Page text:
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 Degree Discipline: Engineering Technology
Design of Power Amplifier Test Signals with a User-Defined Multisine

Design of Power Amplifier Test Signals with a User-Defined Multisine

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Date: May 2004
Creator: Nagarajan, Preeti
Description: Cellular radio communication involves wireless transmission and reception of signals at radio frequencies (RF). Base stations house equipment critical to the transmission and reception of signals. Power amplifier (PA) is a crucial element in base station assembly. PAs are expensive, take up space and dissipate heat. Of all the elements in the base station, it is difficult to design and operate a power amplifier. New designs of power amplifiers are constantly tested. One of the most important components required to perform this test successfully is a circuit simulator model of an entire communication system that generates a standard test signal. Standard test signals 524,288 data points in length require 1080 hours to complete one test of a PA model. In order to reduce the time taken to complete one test, a 'simulated test signal,' was generated. The objective of this study is to develop an algorithm to generate this 'simulated' test signal such that its characteristics match that of the 'standard' test signal.
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Flow Accelerated Corrosion Experience at Comanche Peak Steam Electric Station

Flow Accelerated Corrosion Experience at Comanche Peak Steam Electric Station

Date: May 2008
Creator: Nakka, Ravi Kumar
Description: Flow accelerated corrosion (FAC) is a major concern in the power industry as it causes thinning of the pipes by the dissolution of the passive oxide layer formed on the pipe surface. Present research deals with comparing the protection offered by the magnetite (Fe3O4) versus maghemite (γ-Fe2O3) phases thickness loss measurements. Fourier transform infrared spectroscopy (FTIR) is used in distinguishing these two elusive phases of iron oxides. Representative pipes are collected from high pressure steam extraction line of the secondary cycle of unit 2 of Comanche Peak Steam Electric Station (CPSES). Environmental scanning electron microscopy (ESEM) is used for morphological analysis. FTIR and X-ray diffraction (XRD) are used for phase analysis. Morphological analysis showed the presence of porous oxide surfaces with octahedral crystals, scallops and "chimney" like vents. FTIR revealed the predominance of maghemite at the most of the pipe sections. Results of thickness measurements indicate severe thickness loss at the bend areas (extrados) of the pipes.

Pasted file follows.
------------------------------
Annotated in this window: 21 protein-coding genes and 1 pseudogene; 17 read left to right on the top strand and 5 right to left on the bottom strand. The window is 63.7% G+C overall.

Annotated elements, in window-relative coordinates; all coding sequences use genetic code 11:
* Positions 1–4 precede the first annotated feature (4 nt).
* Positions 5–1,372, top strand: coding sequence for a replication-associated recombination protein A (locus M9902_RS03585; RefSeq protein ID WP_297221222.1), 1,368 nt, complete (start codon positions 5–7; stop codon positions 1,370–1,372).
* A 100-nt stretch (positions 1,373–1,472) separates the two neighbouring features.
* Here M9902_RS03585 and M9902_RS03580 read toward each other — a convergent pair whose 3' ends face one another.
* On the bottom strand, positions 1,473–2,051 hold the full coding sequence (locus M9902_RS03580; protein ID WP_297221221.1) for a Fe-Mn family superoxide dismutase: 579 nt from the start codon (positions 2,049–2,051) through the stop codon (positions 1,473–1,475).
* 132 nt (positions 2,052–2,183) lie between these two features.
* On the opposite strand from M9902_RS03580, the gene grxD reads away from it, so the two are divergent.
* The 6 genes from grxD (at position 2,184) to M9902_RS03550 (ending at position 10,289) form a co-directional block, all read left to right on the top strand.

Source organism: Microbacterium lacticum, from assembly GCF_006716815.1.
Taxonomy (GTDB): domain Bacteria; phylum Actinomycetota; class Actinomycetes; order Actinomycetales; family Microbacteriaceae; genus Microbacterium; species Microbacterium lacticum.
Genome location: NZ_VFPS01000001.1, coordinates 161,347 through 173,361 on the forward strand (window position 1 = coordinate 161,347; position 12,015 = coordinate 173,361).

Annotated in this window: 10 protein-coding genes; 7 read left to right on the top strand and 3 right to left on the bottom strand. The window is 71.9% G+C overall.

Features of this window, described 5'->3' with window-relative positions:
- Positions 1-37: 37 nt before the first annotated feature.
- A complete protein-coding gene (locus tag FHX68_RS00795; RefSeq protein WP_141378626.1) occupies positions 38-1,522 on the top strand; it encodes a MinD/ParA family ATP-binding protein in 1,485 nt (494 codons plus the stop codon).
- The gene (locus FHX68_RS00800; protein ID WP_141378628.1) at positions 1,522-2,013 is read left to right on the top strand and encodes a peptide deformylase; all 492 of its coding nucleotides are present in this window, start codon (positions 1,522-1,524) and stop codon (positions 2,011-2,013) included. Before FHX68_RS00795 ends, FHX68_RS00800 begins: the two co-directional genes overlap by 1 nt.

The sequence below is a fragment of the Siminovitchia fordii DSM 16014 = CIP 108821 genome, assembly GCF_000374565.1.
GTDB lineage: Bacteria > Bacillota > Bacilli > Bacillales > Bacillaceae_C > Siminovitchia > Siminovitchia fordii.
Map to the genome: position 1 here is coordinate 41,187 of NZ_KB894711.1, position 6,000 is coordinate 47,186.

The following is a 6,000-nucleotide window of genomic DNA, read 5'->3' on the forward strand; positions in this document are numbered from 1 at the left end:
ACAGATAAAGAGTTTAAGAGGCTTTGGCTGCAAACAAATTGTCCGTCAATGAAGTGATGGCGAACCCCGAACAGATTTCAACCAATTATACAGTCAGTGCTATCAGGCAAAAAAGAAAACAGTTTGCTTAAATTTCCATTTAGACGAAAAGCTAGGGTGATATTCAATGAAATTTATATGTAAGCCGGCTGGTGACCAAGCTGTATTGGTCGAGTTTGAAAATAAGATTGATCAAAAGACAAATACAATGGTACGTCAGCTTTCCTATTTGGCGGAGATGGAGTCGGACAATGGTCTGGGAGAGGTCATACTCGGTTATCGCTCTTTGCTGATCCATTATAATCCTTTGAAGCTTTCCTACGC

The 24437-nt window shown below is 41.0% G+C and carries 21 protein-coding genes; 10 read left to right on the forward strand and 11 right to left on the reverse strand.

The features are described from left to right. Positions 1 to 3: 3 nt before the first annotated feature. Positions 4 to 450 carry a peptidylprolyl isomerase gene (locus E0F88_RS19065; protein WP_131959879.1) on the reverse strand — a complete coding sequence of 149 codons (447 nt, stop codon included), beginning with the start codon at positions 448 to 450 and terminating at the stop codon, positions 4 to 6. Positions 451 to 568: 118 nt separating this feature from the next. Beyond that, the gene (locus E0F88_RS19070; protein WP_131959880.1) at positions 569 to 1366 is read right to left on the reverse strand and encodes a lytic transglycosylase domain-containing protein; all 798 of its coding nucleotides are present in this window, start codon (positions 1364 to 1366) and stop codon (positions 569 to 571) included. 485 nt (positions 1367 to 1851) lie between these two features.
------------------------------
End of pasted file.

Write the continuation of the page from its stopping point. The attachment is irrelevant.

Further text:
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Characterization of iron oxide deposits formed at Comanche Peak Steam Electric Station (CPSES)

Characterization of iron oxide deposits formed at Comanche Peak Steam Electric Station (CPSES)

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Date: May 2003
Creator: Namduri, Haritha
Description: The presence of deposits leading to corrosion of the steam generator (SG) systems is a major contributor to operation and maintenance cost of pressurized water reactor (PWR) plants. Formation and transport of corrosion products formed due to the presence of impurities, metallic oxides and cations in the secondary side of the SG units result in formation of deposits. This research deals with the characterization of deposit samples collected from the two SG units (unit 1 and unit 2) at Comanche Peak Steam Electric Station (CPSES). X-ray diffraction (XRD), Fourier transform infrared spectrophotometry (FTIR), scanning electron microscopy (SEM), and energy dispersive spectroscopy (EDS) techniques have been used for studying the compositional and structural properties of iron oxides formed in the secondary side of unit 1 and unit 2. Magnetite (Fe3O4) was found to be predominant in samples from unit 1 and maghemite (g-Fe2O3) was found to be the dominant phase in case of unit 2. An attempt has been made to customize FTIR technique for analyzing different iron oxide phases present in the deposits of PWR-SG systems.
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Liquid Nitrogen Propulsion Systems for Automotive Applications: Calculation of Mechanical Efficiency of a Dual, Double-acting Piston Propulsion System

Liquid Nitrogen Propulsion Systems for Automotive Applications: Calculation of Mechanical Efficiency of a Dual, Double-acting Piston Propulsion System

Date: May 2008